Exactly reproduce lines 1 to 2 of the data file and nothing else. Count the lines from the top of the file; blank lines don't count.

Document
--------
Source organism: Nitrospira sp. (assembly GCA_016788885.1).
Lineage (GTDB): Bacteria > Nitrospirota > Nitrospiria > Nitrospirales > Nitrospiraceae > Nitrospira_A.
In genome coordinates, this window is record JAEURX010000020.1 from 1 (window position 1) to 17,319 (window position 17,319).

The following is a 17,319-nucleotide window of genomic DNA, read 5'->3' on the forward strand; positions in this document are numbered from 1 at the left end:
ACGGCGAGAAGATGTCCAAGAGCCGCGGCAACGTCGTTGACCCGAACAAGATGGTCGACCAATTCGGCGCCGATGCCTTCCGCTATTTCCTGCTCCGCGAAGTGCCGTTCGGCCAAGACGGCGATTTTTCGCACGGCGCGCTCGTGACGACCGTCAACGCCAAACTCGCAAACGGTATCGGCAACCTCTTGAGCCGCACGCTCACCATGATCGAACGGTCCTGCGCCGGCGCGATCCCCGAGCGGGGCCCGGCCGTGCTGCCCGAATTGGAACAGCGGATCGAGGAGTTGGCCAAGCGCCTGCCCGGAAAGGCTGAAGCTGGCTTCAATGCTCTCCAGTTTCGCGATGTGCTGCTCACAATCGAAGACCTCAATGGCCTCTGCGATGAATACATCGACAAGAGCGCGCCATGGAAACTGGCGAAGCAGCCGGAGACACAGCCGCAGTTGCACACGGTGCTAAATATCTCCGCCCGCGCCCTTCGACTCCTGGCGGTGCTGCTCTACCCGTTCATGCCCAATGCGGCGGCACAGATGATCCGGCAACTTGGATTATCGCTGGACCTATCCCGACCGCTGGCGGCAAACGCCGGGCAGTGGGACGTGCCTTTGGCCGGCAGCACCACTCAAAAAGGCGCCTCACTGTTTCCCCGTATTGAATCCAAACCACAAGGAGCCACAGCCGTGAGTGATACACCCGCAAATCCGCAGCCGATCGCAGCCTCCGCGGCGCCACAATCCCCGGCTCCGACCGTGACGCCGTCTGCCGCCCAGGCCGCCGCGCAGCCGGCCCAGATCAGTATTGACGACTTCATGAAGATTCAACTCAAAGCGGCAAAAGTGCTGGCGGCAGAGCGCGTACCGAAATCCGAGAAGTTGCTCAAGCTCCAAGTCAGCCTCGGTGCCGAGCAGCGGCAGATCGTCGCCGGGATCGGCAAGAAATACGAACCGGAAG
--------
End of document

Source organism: Nitrospira sp. (assembly GCA_016788885.1).
Lineage (GTDB): Bacteria > Nitrospirota > Nitrospiria > Nitrospirales > Nitrospiraceae > Nitrospira_A.